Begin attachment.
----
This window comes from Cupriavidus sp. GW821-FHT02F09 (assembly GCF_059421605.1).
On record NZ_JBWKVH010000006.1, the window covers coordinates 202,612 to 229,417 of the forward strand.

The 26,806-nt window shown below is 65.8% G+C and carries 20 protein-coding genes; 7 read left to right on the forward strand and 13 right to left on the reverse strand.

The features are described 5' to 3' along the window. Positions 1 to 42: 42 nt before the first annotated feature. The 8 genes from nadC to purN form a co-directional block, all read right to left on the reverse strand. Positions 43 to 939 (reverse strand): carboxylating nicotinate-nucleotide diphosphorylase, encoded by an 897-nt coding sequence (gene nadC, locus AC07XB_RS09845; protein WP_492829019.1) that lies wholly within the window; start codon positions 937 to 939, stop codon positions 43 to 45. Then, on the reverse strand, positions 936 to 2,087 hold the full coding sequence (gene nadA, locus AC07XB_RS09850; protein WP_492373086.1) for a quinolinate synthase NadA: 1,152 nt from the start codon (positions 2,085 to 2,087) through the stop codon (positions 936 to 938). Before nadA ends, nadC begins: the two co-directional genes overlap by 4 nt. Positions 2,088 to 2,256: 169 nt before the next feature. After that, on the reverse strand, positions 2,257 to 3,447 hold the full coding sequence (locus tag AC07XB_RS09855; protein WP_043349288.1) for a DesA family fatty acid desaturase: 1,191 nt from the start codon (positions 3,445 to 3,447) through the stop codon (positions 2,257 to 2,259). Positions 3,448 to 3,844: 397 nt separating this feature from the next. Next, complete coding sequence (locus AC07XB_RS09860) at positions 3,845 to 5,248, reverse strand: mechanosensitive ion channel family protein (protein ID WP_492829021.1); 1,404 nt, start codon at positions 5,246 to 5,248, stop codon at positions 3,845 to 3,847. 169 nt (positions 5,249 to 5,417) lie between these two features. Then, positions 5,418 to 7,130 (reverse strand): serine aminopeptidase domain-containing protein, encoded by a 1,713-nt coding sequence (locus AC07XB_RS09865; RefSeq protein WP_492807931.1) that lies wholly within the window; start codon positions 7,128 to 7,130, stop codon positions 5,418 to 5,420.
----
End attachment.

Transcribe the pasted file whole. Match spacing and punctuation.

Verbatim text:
This window comes from Cupriavidus sp. GW821-FHT02F09 (assembly GCF_059421605.1).
On record NZ_JBWKVH010000006.1, the window covers coordinates 202,612 to 229,417 of the forward strand.

The 26,806-nt window shown below is 65.8% G+C and carries 20 protein-coding genes; 7 read left to right on the forward strand and 13 right to left on the reverse strand.

The features are described 5' to 3' along the window. Positions 1 to 42: 42 nt before the first annotated feature. The 8 genes from nadC to purN form a co-directional block, all read right to left on the reverse strand. Positions 43 to 939 (reverse strand): carboxylating nicotinate-nucleotide diphosphorylase, encoded by an 897-nt coding sequence (gene nadC, locus AC07XB_RS09845; protein WP_492829019.1) that lies wholly within the window; start codon positions 937 to 939, stop codon positions 43 to 45. Then, on the reverse strand, positions 936 to 2,087 hold the full coding sequence (gene nadA, locus AC07XB_RS09850; protein WP_492373086.1) for a quinolinate synthase NadA: 1,152 nt from the start codon (positions 2,085 to 2,087) through the stop codon (positions 936 to 938). Before nadA ends, nadC begins: the two co-directional genes overlap by 4 nt. Positions 2,088 to 2,256: 169 nt before the next feature. After that, on the reverse strand, positions 2,257 to 3,447 hold the full coding sequence (locus tag AC07XB_RS09855; protein WP_043349288.1) for a DesA family fatty acid desaturase: 1,191 nt from the start codon (positions 3,445 to 3,447) through the stop codon (positions 2,257 to 2,259). Positions 3,448 to 3,844: 397 nt separating this feature from the next. Next, complete coding sequence (locus AC07XB_RS09860) at positions 3,845 to 5,248, reverse strand: mechanosensitive ion channel family protein (protein ID WP_492829021.1); 1,404 nt, start codon at positions 5,246 to 5,248, stop codon at positions 3,845 to 3,847. 169 nt (positions 5,249 to 5,417) lie between these two features. Then, positions 5,418 to 7,130 (reverse strand): serine aminopeptidase domain-containing protein, encoded by a 1,713-nt coding sequence (locus AC07XB_RS09865; RefSeq protein WP_492807931.1) that lies wholly within the window; start codon positions 7,128 to 7,130, stop codon positions 5,418 to 5,420.